I have long analogized American Transcendentalism (especially as expressed in Thoreau's [b:Walden|16902|Walden|Henry David Thoreau|https://d.gr-assets.com/books/1465675526s/16902.jpg|2361393]) and Taoism in my mind, and, sure enough, on page 108 we get an explicit reference to Thoreau. As I said, this book blends western thought and eastern discipline à la [b:The Power of Now: A Guide to Spiritual Enlightenment|6708|The Power of Now A Guide to Spiritual Enlightenment|Eckhart Tolle|https://d.gr-assets.com/books/1386925535s/6708.jpg|840520], so it's not surprising to see Thoreau pop up. And, indeed, both the Transcendentalists and the Taoists share the same concern with humanity's hustle and bustle and lack of concern for living life now. What Lao-tzu, Thoreau, Tolle, and Hoff are trying to show is that, despite our frantic plight to create things that save time, we have less time than ever! Not convinced? Try this: "It's really great fun to go someplace where there are no timesaving devices because, when you do, you find that you have lots of time" (108).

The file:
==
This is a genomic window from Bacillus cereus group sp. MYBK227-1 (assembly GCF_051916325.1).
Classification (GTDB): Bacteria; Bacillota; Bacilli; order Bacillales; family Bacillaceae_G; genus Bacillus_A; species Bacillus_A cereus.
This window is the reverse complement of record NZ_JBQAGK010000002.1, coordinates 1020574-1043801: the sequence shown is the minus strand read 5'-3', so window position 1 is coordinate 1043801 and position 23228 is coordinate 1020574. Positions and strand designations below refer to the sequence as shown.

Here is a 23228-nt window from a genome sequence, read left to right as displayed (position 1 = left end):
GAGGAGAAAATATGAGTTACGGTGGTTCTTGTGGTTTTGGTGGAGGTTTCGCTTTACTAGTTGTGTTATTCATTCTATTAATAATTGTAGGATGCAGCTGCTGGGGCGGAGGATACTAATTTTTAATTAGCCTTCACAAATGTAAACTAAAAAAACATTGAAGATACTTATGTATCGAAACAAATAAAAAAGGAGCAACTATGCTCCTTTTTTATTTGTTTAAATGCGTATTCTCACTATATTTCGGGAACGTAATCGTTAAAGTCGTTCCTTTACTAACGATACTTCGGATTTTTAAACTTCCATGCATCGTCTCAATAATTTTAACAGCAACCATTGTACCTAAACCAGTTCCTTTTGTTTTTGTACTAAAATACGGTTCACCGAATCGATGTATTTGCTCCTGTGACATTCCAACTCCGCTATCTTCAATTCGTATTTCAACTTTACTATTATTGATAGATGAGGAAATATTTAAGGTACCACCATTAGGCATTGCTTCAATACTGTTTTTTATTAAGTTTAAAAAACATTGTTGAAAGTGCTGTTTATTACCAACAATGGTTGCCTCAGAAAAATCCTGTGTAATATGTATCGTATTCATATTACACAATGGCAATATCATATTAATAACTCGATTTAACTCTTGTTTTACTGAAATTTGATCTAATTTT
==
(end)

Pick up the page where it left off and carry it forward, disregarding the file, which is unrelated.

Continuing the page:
A difference between the Transcendentalists and the Taoists, however, is in disposition. The former take on a critical, more intellectual posture whereas the true Taoists shed criticality and intellectualism, both of which can only thwart our enjoyment of life: "The surest way to become Tense, Awkward, and Confused is to develop a mind that tries too hard--one that thinks too much" (77). The exemplar of the intellectual is found in Owl, and too a lesser degree (cleverness) in Rabbit. Pooh, on the other hand, never tries to don the façade of knowledge instead of yielding to simple honesty.